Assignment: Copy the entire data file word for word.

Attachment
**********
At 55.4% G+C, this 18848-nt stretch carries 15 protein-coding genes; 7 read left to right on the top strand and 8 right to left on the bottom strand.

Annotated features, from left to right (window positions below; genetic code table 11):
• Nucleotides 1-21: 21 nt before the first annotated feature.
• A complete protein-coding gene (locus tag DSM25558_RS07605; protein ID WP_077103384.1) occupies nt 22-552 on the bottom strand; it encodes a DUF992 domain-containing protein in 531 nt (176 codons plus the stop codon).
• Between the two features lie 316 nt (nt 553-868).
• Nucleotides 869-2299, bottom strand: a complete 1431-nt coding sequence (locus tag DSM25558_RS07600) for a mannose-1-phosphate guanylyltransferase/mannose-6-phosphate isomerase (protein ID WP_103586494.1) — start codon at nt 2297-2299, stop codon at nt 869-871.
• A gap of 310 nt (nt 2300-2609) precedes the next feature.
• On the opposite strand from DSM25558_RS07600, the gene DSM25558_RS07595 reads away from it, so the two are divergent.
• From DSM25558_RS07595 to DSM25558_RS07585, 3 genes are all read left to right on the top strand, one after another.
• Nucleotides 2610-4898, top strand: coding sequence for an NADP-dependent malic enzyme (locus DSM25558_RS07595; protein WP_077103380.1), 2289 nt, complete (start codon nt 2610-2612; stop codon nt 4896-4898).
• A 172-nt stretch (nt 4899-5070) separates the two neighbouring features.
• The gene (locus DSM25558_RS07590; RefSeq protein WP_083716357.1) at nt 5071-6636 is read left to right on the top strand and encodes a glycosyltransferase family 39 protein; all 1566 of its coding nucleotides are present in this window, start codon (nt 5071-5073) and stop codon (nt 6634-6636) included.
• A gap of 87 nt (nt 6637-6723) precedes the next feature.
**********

At 55.4% G+C, this 18848-nt stretch carries 15 protein-coding genes; 7 read left to right on the top strand and 8 right to left on the bottom strand.

Annotated features, from left to right (window positions below; genetic code table 11):
• Nucleotides 1-21: 21 nt before the first annotated feature.
• A complete protein-coding gene (locus tag DSM25558_RS07605; protein ID WP_077103384.1) occupies nt 22-552 on the bottom strand; it encodes a DUF992 domain-containing protein in 531 nt (176 codons plus the stop codon).
• Between the two features lie 316 nt (nt 553-868).
• Nucleotides 869-2299, bottom strand: a complete 1431-nt coding sequence (locus tag DSM25558_RS07600) for a mannose-1-phosphate guanylyltransferase/mannose-6-phosphate isomerase (protein ID WP_103586494.1) — start codon at nt 2297-2299, stop codon at nt 869-871.
• A gap of 310 nt (nt 2300-2609) precedes the next feature.
• On the opposite strand from DSM25558_RS07600, the gene DSM25558_RS07595 reads away from it, so the two are divergent.
• From DSM25558_RS07595 to DSM25558_RS07585, 3 genes are all read left to right on the top strand, one after another.
• Nucleotides 2610-4898, top strand: coding sequence for an NADP-dependent malic enzyme (locus DSM25558_RS07595; protein WP_077103380.1), 2289 nt, complete (start codon nt 2610-2612; stop codon nt 4896-4898).
• A 172-nt stretch (nt 4899-5070) separates the two neighbouring features.
• The gene (locus DSM25558_RS07590; RefSeq protein WP_083716357.1) at nt 5071-6636 is read left to right on the top strand and encodes a glycosyltransferase family 39 protein; all 1566 of its coding nucleotides are present in this window, start codon (nt 5071-5073) and stop codon (nt 6634-6636) included.
• A gap of 87 nt (nt 6637-6723) precedes the next feature.